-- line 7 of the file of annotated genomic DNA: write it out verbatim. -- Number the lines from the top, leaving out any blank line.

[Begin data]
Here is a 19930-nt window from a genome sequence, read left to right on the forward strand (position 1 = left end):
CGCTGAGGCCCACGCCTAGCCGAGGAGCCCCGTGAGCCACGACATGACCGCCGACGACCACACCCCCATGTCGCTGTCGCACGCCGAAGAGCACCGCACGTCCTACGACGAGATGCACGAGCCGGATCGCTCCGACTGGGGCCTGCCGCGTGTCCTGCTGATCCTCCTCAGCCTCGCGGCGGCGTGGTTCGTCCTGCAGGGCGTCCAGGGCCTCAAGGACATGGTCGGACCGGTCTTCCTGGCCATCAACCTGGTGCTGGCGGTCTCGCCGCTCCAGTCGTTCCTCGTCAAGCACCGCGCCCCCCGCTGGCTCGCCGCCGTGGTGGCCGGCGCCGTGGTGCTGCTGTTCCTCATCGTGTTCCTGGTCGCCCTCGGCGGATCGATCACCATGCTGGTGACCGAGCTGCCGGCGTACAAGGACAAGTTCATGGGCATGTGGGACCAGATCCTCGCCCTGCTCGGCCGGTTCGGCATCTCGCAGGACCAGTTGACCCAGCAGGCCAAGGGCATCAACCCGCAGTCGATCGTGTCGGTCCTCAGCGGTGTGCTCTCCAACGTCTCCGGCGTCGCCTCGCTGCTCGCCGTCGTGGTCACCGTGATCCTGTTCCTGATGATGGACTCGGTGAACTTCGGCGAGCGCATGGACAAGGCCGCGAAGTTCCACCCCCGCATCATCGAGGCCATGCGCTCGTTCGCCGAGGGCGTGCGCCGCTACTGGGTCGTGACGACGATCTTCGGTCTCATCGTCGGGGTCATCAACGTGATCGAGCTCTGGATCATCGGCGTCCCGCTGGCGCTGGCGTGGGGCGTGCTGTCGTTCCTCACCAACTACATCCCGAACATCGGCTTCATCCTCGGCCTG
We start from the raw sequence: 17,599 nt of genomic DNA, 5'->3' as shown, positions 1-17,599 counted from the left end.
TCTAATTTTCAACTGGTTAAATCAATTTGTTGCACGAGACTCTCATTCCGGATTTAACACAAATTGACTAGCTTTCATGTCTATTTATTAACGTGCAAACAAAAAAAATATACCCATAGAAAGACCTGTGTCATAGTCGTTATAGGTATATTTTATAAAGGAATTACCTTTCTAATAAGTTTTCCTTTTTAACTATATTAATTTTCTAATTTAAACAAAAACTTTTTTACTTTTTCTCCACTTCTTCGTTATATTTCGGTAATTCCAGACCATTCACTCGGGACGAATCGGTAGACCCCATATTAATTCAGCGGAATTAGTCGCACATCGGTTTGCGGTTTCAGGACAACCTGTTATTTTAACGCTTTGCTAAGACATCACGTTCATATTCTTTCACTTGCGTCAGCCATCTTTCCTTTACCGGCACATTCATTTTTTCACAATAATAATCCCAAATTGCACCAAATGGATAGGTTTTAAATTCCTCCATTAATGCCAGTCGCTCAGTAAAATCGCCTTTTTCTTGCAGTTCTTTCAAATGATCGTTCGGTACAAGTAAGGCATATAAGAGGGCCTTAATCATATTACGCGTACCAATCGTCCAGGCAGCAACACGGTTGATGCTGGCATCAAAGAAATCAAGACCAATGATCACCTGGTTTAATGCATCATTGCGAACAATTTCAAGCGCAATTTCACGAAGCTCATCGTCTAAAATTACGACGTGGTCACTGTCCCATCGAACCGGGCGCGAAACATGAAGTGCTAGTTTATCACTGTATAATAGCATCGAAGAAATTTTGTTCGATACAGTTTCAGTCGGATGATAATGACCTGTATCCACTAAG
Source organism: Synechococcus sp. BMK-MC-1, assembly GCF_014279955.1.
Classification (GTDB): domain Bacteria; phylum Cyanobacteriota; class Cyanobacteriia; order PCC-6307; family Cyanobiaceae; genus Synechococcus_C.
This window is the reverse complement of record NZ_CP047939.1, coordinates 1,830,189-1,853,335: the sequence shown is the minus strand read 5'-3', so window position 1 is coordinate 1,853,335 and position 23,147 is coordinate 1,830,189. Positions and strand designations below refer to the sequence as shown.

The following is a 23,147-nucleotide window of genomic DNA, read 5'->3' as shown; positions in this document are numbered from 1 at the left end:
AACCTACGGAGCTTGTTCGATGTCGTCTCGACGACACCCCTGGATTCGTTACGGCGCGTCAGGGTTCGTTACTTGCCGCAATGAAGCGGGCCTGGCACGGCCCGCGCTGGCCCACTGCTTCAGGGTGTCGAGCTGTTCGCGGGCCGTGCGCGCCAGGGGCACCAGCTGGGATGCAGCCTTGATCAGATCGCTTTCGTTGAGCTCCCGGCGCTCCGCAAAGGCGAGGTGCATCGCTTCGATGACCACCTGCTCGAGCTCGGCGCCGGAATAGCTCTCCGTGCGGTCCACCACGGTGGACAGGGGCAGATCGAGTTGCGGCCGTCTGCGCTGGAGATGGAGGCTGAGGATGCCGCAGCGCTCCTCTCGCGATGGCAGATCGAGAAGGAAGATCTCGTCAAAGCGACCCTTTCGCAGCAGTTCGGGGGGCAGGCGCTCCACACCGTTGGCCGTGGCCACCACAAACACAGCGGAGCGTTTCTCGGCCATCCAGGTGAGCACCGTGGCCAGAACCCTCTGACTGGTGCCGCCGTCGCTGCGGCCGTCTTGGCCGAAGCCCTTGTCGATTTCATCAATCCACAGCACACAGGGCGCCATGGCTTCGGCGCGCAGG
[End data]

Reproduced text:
This window is the reverse complement of record NZ_CP047939.1, coordinates 1,830,189-1,853,335: the sequence shown is the minus strand read 5'-3', so window position 1 is coordinate 1,853,335 and position 23,147 is coordinate 1,830,189. Positions and strand designations below refer to the sequence as shown.